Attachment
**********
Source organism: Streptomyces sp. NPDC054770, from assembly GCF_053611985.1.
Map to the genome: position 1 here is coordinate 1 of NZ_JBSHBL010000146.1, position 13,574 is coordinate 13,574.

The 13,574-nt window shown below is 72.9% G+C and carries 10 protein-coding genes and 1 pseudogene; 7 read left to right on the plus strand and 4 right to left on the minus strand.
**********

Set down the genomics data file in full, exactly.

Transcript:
Source organism: Streptomyces sp. NPDC054770, from assembly GCF_053611985.1.
Map to the genome: position 1 here is coordinate 1 of NZ_JBSHBL010000146.1, position 13,574 is coordinate 13,574.

The 13,574-nt window shown below is 72.9% G+C and carries 10 protein-coding genes and 1 pseudogene; 7 read left to right on the plus strand and 4 right to left on the minus strand.